* = covered by a Conservation Covenant under the Tasmanian Nature Conservation Act 2002.

    Based on observations of other Pterostylis species it may be reasonable to expect year-to-year fluctuations of the Grassland Greenhood in the number of flowering plants in response to yet to be determined environmental triggers (Jones et al. 1999).

    Plant longevity and age at reproductive maturity have yet to be determined for the species.

    All subpopulations are considered necessary for the species' long-term survival.

    The Grassland Greenhood is known from West Point State Reserve, Narawntapu National Park, Lagoons Beach Conservation Area, Musselroe Bay Conservation Area and Cape Portland Private Sanctuary. Management for the species has been essentially passive to date. Proposed activities within these Reserves are subject to the Tasmanian Reserve Management Code of Practice (TTS 2008d).

    The Grassland Greenhood occurs in two distinct habitats in Tasmania. In the Midlands it generally grows in native grassland and grassy woodland on well-drained clay loams derived from basalt (with one record from Eucalyptus viminalis woodland on sandstone), while in coastal areas it is found on the slopes of low stabilised sand dunes and in grassy dune swales (TSU 2000). The altitude range of extant sites is 5–300 m asl (TTS 2008d).

    The Midlands' occurrences of Grassland Greenhood are generally associated with lowland Themeda triandra grassland (TSU 2000); this community is listed as a threatened vegetation community in schedule 3a of the Tasmanian Nature Conservation Amendment (Threatened Native Vegetation Communities) Bill 2005.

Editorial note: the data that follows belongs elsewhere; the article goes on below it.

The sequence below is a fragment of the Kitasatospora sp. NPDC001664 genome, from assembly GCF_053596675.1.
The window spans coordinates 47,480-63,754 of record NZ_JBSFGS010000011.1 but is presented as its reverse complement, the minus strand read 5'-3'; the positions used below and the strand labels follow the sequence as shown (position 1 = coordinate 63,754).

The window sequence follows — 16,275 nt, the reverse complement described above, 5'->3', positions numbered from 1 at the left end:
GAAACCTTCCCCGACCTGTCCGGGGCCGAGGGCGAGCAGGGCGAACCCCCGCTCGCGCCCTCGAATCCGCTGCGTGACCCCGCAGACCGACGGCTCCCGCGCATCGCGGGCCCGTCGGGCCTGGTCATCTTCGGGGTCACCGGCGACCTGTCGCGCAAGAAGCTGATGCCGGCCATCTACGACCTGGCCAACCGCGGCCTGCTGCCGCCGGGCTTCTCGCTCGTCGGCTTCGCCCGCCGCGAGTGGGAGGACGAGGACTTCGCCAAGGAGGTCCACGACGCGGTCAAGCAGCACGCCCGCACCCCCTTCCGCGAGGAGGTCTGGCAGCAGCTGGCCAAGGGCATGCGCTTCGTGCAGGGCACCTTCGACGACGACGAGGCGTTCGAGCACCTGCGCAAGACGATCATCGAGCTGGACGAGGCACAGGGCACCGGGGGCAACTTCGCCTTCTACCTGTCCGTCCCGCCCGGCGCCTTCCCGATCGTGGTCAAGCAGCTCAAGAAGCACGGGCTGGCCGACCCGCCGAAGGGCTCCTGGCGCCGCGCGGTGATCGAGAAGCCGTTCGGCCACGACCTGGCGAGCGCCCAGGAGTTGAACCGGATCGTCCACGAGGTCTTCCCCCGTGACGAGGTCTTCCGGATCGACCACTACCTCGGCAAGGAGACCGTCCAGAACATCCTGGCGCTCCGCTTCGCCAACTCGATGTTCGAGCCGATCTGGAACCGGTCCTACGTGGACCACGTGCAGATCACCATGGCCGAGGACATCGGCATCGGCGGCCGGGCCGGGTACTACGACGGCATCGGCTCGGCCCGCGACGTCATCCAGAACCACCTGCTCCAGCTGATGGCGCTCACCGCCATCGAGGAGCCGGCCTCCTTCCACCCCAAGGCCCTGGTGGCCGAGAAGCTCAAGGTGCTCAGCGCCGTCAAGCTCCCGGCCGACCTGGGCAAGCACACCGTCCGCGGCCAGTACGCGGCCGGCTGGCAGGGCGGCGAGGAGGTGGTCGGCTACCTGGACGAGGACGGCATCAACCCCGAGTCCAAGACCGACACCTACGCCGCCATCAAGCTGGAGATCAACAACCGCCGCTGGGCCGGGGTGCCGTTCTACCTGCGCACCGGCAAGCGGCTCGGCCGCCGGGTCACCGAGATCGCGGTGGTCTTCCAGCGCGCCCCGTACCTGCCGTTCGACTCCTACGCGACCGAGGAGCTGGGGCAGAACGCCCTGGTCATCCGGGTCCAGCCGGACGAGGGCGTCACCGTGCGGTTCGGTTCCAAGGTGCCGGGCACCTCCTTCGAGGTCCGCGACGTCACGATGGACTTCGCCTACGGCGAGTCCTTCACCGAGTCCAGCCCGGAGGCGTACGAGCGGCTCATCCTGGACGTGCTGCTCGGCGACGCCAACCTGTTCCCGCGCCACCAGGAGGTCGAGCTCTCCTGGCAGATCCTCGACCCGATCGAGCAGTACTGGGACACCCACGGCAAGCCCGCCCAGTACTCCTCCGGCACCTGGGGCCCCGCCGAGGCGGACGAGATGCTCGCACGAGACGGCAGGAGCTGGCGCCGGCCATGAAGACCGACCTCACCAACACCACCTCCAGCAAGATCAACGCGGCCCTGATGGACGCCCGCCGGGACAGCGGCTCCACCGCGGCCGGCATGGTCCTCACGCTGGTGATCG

Associated threatened plants listed under the EPBC Act include Caladenia anthracina, Glycine latrobeana, Leucochrysum albicans var. tricolor, Prasophyllum olidum, Prasophyllum tunbridgense and Pterostylis wapstrarum.

    The Grassland Greenhood flowers from September to December. The species belongs to a group of orchids commonly known as greenhoods because the dorsal sepal and petals are united to form a predominantly green, hood-like structure that dominates the flower. When triggered by touch, the labellum flips inwards towards the column, trapping any insect inside the flower, thereby aiding pollination as the insect struggles to escape. Greenhoods are deciduous terrestrials that have fleshy tubers, which are replaced annually. At some stage in their life cycle all greenhoods produce a rosette of leaves (TSU 2000).